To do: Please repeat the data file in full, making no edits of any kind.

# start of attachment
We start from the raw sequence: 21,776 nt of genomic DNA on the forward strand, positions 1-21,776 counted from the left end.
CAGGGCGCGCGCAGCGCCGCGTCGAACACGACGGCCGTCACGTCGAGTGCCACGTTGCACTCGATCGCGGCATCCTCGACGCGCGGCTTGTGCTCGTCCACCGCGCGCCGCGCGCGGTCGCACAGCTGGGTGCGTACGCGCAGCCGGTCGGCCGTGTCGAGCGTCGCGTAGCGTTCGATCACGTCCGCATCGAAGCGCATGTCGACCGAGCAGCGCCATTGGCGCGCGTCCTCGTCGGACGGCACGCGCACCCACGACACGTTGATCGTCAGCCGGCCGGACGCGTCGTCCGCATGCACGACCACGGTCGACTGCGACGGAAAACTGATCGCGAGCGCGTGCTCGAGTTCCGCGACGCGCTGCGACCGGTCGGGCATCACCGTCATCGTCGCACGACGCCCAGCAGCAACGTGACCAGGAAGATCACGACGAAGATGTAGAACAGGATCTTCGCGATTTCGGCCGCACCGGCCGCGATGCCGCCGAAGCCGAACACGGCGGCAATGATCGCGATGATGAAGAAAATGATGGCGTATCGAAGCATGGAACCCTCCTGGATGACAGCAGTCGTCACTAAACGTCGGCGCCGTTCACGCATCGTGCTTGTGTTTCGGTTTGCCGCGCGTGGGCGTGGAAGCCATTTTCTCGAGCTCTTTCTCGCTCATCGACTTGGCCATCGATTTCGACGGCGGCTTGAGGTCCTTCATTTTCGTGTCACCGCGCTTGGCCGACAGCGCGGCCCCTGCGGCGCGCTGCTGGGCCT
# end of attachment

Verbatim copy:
We start from the raw sequence: 21,776 nt of genomic DNA on the forward strand, positions 1-21,776 counted from the left end.
CAGGGCGCGCGCAGCGCCGCGTCGAACACGACGGCCGTCACGTCGAGTGCCACGTTGCACTCGATCGCGGCATCCTCGACGCGCGGCTTGTGCTCGTCCACCGCGCGCCGCGCGCGGTCGCACAGCTGGGTGCGTACGCGCAGCCGGTCGGCCGTGTCGAGCGTCGCGTAGCGTTCGATCACGTCCGCATCGAAGCGCATGTCGACCGAGCAGCGCCATTGGCGCGCGTCCTCGTCGGACGGCACGCGCACCCACGACACGTTGATCGTCAGCCGGCCGGACGCGTCGTCCGCATGCACGACCACGGTCGACTGCGACGGAAAACTGATCGCGAGCGCGTGCTCGAGTTCCGCGACGCGCTGCGACCGGTCGGGCATCACCGTCATCGTCGCACGACGCCCAGCAGCAACGTGACCAGGAAGATCACGACGAAGATGTAGAACAGGATCTTCGCGATTTCGGCCGCACCGGCCGCGATGCCGCCGAAGCCGAACACGGCGGCAATGATCGCGATGATGAAGAAAATGATGGCGTATCGAAGCATGGAACCCTCCTGGATGACAGCAGTCGTCACTAAACGTCGGCGCCGTTCACGCATCGTGCTTGTGTTTCGGTTTGCCGCGCGTGGGCGTGGAAGCCATTTTCTCGAGCTCTTTCTCGCTCATCGACTTGGCCATCGATTTCGACGGCGGCTTGAGGTCCTTCATTTTCGTGTCACCGCGCTTGGCCGACAGCGCGGCCCCTGCGGCGCGCTGCTGGGCCT